Literally everyone I met had had a daily bear encounter by my fourth day in the Glacier backcountry. Everyone but me. Maybe I was trying too hard. Perhaps, it was just not yet my time.
I am hiking fast from the head of Elizabeth Lake, up the Belly River drainage and then a ford to Cosley Lake to my next campsite at Glenns Lake. “Avoid surprising a bear,” the Ranger said, which sounded like good life advice. Just let them know you are coming, and you avoid most of the problems.
I am striding along, looking out for bear, staying out of trouble, and BOOM I walk into the ass of a 1,000 pound bull moose. How I could not see this enormous thing, I do not understand, but the trail exploded and the moose took off down the trail in front of me. “Holy shit, George, that was stupid. You need to pay attention.” I am thinking “bear” so much, I do not see “moose.” I start walking again–there is only this one narrow trail out of there–and have just the time to tell myself “you don’t want to make THAT mistake twice,” when BOOM–same moose explodes a second time out of the trailside as I come over a little crest.
We’re both stuck now. With a steep slope down to the lake on my right or up the mountain on my left, this little path is the only avenue for anything larger than a chipmunk that wants to get away from anything. Clearly, this moose wants to get away from me, and I’d pretty much like to get away from him. So now I’m walking slowly forward, calling softly “hey, moose; hey, moose,” and every fifty feet or so there he is, shocked and offended that I’m still there. He’s bolting off, I’m trying to get to Glenns Lake, and I’m hoping he doesn’t decide he’d really rather get away from me by going the other way down the trail and over me.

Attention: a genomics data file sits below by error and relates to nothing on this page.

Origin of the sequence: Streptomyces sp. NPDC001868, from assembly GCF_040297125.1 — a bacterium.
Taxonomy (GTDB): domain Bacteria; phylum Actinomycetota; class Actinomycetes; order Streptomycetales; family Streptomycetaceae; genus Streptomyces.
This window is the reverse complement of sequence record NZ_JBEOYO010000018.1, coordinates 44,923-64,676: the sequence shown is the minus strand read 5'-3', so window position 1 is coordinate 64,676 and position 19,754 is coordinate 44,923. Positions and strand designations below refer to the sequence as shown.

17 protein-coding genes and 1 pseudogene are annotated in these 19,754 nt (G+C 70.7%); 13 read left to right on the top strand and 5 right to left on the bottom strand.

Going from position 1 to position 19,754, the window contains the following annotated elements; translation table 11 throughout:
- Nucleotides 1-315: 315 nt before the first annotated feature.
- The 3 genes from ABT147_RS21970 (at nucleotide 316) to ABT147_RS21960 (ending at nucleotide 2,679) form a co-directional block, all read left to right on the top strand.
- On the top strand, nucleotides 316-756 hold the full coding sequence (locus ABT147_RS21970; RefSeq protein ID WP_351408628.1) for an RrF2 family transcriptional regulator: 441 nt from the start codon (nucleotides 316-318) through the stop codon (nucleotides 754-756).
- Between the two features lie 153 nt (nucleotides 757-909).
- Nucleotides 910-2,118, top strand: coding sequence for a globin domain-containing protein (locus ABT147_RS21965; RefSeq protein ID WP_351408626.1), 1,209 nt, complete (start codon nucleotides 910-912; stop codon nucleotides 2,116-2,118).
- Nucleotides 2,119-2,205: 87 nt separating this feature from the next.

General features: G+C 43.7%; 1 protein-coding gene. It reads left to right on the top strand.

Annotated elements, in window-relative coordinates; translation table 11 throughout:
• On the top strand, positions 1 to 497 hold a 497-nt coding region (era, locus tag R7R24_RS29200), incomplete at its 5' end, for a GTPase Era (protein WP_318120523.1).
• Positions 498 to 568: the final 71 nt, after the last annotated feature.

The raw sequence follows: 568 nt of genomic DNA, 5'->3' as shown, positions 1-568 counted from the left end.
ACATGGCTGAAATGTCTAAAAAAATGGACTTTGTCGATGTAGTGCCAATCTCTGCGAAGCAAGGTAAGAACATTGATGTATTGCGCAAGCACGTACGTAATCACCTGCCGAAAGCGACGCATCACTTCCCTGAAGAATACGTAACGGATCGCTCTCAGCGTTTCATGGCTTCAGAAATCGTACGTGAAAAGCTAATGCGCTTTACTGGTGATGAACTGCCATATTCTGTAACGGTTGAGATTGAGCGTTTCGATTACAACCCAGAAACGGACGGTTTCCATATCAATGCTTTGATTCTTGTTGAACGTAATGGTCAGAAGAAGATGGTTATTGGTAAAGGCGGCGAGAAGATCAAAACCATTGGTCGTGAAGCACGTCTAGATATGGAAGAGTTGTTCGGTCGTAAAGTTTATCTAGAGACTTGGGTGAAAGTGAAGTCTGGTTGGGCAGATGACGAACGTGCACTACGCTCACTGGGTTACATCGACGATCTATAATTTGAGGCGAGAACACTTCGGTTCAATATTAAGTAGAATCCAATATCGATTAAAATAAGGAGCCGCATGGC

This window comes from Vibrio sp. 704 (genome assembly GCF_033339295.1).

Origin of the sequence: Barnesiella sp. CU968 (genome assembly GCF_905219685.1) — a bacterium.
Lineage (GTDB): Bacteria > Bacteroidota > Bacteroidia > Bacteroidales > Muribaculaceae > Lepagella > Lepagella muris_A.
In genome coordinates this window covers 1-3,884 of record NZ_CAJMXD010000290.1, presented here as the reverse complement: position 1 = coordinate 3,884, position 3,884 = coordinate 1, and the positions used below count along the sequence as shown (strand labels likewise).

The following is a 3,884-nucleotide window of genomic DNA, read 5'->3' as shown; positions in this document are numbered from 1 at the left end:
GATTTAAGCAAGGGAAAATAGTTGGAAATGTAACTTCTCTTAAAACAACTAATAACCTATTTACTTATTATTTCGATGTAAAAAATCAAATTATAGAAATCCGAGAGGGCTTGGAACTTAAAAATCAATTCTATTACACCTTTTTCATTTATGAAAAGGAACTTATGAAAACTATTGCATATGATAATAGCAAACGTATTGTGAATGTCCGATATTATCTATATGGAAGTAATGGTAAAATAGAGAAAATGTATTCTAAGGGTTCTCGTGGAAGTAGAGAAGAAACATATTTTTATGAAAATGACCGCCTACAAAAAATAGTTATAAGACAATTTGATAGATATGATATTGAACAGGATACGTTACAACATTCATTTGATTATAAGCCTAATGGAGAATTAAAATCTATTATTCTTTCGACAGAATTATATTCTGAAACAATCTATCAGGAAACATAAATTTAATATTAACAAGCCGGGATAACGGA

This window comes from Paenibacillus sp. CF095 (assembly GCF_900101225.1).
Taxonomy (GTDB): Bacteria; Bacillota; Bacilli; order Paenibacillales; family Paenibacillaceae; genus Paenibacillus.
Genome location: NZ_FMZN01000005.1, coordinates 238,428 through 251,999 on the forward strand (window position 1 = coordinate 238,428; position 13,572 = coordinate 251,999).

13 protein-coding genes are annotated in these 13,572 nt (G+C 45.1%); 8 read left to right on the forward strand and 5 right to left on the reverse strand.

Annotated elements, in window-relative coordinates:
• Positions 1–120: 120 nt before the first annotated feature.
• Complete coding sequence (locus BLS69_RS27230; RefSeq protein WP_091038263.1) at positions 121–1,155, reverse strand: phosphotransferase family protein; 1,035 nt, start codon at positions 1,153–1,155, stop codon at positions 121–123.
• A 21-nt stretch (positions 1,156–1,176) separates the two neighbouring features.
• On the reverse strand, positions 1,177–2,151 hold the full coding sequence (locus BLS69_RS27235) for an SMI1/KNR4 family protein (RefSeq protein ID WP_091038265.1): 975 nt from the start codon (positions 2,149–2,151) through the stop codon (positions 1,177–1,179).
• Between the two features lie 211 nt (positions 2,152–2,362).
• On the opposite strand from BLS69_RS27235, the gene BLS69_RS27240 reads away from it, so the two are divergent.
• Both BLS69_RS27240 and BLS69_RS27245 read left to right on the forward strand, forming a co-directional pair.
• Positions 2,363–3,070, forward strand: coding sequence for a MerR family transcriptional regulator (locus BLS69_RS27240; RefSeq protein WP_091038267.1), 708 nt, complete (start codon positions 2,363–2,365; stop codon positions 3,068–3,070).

We finally worked it out. I’d walk, he’d bolt, and I could hear him stressing, making these deep little “huff, huff” noises, but we both, together, eventually made it to the foot of Elizabeth Lake where he was able to get off the trail and let me pass. I was happy for him.
I decided to stop thinking “bear.” If I didn’t notice a moose standing right in front of me, how did I expect to see a bear half its size? “Do not seek the bear”–there’s this little Zen master voice I start hearing inside my head after a few days out–“let the bear come to you.” After a pause, I just shook my head and said “that’s the stupidest thing you’ve thought in a while.”
The trail up to and down the other side of Ptarmigan Pass
It’s not as if big animals are jumping out of the shrubbery every 100 yards, but after bumping into a moose once or twice you realize that you have probably already walked right past a couple of bears and mountain lions and mountain goats without seeing them. Conversely, the smaller creatures–the martins and birds and marmots–you have to wonder why you see them so much when there is so much else out there ready to eat them. Walking the trail up to Ptarmigan Pass, I came upon–wait for it–a ptarmigan! You’d think a delicious giant quail would fly the heck away, but this one just stood there and told its chicks to join it in the path of a giant omnivore.
I eventually had to shoo them away from my boots so I could continue. All I could think afterward was “I feel like a fraud right now. I really need to look in the dictionary when I get home. I don’t know if it’s the “p” or the “t” that’s silent in “ptarmigan,” and enunciating them both about half-way is cowardly. I need to stop thinking about this bird” Even typing both the “p” and the “t” right now feels dishonest. “Ptarmigan.” What a stupid word.